3RD WORLD CONGRESS ON FAMILY LAW AND CHILDREN’S RIGHTS

Introduction

The World Congress on Family Law and the Rights of Children and Youth brings together lawyers, judges, health care professionals, politicians, community and government representatives, human rights advocates and representatives from the private and business sectors who share a common concern about the rights of children. 

The primary focus of the Congress is to develop outcomes that directly benefit those who are especially vulnerable and disadvantaged, particularly children and young people. 

The World Congress meets every four years to assess developments in the law, public policy and affiliated professional areas that impact upon the protection of children. 

In 1992 the First World Congress in Sydney highlighted the need to develop legislative and law enforcement models to support community action against sexual exploitation of children. 

In 1997 the Second World Congress in San Francisco set in train debate regarding the development of legally enforceable codes of conduct for multinational and national businesses to prevent the exploitation of children through labour. 

In 2001 it is anticipated that as an outcome of the Congress, a formalised world-wide network of children’s advocates will be established to provide advocacy, protection and support for the children of the world. 

The Hon Justice Rodney K. Burr AM
Co-Chairman
Stuart G.Fowler AM
Co-Chairman

 

Objectives and Rationale

Patron: H.E. Mary Robinson, United Nations High Commissioner for Human Rights

The overall theme of the 2001 World Congress will be “International Cooperation for the Protection of Children”.

A significant purpose of the Congress will be to create an international network of lawyers and associated professionals working for the protection of children, to be known as “The International Children’s Rights Protection Network”.

Under its advocacy functions the Network will, through cooperation with local professional organisations, represent children or assist in the representation of children in landmark cases where the outcome is likely to affect the protection of children generally, and to provide systems of pro bono representation of children where serious injustice would result otherwise.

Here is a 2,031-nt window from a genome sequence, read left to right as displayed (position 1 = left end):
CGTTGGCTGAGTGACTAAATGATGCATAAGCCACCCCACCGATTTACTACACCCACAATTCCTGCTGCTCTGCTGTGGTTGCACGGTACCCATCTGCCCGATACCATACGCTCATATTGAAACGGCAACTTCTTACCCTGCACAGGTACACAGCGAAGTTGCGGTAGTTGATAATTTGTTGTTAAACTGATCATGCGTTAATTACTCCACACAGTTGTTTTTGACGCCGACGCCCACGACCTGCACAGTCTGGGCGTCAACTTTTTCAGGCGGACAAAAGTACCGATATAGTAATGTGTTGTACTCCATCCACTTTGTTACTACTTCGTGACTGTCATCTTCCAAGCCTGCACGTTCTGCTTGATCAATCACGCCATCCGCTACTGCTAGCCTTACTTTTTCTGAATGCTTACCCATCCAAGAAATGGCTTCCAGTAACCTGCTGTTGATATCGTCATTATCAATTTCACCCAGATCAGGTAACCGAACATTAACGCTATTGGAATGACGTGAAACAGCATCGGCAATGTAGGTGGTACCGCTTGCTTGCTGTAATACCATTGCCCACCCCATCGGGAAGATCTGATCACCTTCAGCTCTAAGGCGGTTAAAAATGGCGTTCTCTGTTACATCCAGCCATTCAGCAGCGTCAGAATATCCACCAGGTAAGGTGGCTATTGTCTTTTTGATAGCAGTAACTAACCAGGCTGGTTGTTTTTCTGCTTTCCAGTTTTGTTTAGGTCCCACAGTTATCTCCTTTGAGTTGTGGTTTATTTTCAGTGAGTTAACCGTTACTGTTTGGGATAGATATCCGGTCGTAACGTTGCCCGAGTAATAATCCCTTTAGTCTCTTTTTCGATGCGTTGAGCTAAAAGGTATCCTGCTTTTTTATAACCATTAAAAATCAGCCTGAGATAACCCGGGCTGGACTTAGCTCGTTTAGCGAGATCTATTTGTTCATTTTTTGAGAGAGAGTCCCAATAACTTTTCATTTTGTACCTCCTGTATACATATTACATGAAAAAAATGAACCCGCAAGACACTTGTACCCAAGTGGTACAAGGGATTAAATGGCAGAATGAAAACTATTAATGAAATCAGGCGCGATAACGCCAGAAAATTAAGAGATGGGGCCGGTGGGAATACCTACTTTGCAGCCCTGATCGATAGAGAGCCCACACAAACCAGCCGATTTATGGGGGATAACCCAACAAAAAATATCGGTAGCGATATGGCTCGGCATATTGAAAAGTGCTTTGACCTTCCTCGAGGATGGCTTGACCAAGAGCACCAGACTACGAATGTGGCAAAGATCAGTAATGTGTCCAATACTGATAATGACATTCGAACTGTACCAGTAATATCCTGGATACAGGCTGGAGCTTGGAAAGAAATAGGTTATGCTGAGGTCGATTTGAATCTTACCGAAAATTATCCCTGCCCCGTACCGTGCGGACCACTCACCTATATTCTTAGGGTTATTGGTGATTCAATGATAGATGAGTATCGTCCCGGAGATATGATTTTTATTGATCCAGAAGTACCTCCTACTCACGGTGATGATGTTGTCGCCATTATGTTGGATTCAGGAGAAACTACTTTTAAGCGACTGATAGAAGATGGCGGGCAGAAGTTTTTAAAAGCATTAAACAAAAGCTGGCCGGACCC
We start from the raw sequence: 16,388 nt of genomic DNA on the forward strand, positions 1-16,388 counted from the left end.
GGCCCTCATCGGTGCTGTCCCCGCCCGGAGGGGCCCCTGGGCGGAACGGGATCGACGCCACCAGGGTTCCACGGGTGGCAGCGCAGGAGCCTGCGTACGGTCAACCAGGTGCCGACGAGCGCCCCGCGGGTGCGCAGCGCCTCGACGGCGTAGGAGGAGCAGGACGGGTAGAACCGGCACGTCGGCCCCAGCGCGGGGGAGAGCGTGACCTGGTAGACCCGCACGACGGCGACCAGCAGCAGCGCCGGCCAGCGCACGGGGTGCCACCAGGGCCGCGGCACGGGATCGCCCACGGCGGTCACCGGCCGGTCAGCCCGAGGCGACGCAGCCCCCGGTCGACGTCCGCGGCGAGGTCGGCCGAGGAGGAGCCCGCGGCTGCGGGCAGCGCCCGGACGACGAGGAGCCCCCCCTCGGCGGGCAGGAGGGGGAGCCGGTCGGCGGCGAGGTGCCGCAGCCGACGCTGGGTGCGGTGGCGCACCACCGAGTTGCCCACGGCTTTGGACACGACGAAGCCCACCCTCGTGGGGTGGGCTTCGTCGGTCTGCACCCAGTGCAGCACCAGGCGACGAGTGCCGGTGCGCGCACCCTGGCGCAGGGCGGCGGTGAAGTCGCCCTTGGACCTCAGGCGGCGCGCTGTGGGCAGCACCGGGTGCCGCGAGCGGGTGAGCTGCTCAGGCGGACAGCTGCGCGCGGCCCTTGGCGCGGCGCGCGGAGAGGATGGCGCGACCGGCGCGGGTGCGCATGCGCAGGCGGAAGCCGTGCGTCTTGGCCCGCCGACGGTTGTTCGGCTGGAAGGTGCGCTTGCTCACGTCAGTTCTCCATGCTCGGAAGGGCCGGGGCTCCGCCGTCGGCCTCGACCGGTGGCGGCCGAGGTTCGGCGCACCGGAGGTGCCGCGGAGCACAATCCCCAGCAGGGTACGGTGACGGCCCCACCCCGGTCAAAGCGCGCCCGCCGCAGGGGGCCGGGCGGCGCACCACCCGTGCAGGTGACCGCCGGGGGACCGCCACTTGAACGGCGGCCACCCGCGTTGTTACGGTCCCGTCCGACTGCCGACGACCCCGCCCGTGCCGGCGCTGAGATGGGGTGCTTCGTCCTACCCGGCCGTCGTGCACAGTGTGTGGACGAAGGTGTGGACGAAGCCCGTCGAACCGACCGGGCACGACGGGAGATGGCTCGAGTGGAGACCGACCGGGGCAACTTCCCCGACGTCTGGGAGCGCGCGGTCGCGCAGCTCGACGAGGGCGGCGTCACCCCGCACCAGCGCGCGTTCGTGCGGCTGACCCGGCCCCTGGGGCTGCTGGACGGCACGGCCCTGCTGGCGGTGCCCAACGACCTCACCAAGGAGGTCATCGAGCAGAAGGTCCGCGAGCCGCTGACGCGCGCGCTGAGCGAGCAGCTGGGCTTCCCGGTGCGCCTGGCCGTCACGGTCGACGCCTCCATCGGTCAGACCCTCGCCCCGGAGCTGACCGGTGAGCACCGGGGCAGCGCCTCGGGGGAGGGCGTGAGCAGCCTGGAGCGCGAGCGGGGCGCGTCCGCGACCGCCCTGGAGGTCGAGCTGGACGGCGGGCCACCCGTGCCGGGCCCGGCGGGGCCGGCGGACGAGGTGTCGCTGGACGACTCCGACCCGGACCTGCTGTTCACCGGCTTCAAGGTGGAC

Under its educational functions the Network will:

  • assist with the education of lawyers, judges and administrators in the implementation of the UN Convention on the Rights of the Child, the Hague Conventions on Children and other relevant conventions;
  • advocate and encourage the ratification and implementation of international instruments for the protection of children and the adoption of “child-friendly” laws and policies;
  • by the use of the media create climates for change by generating public desire and political will for change;
  • assist in partnership with others, the training of journalists and other media representatives to better, more appropriately and sensitively report on the rights of children and related issues; and
  • the Network will actively seek to become involved in international forum providing its perspective and expertise as appropriate.

The four themes of the Congress are:  

(a) Letting Children and Youth Speak Out for Themselves

This is intended to deal with the dilemma of child autonomy and the protection of children from harm. Can a child refuse beneficial medical treatment? Can a 17 year old decide to become a prostitute? When and how should the wishes of children be taken into account in family disputes? To give effectiveness to this theme, it is proposed that there will be a Youth Forum in which proposals for future action will be worked out.
 

(b) International Instruments for Cooperation

This theme will explore the international treaties and conventions already in force which seek to protect to protect the rights of children. They include the UN Convention on the Rights of the Child and the Hague Conventions on Child Abduction, Inter-country Adoption, and Protection of Children. There are also regional conventions in Europe, Africa and the Americas which will be considered.
 

(c) The Impact of Social Change on Family Law

This will deal with the changes in lifestyle, technology and international mobility which have had their impact on family law. The topics in this category should be of special interest to practitioners. They will include: international family law litigation; the division of property; same sex and single parent family structures; the dealing with migrant communities and cultural diversity; international maintenance and child support; changes to non-possessory forms of parent-child relationships in several countries.
 

(d) The Protection of the Human Dignity of Children

This is a wide ranging theme which will deal with issues such as child labour, child prostitution and pornography. It will also deal with the rights of children in legal proceedings, including criminal, proceedings.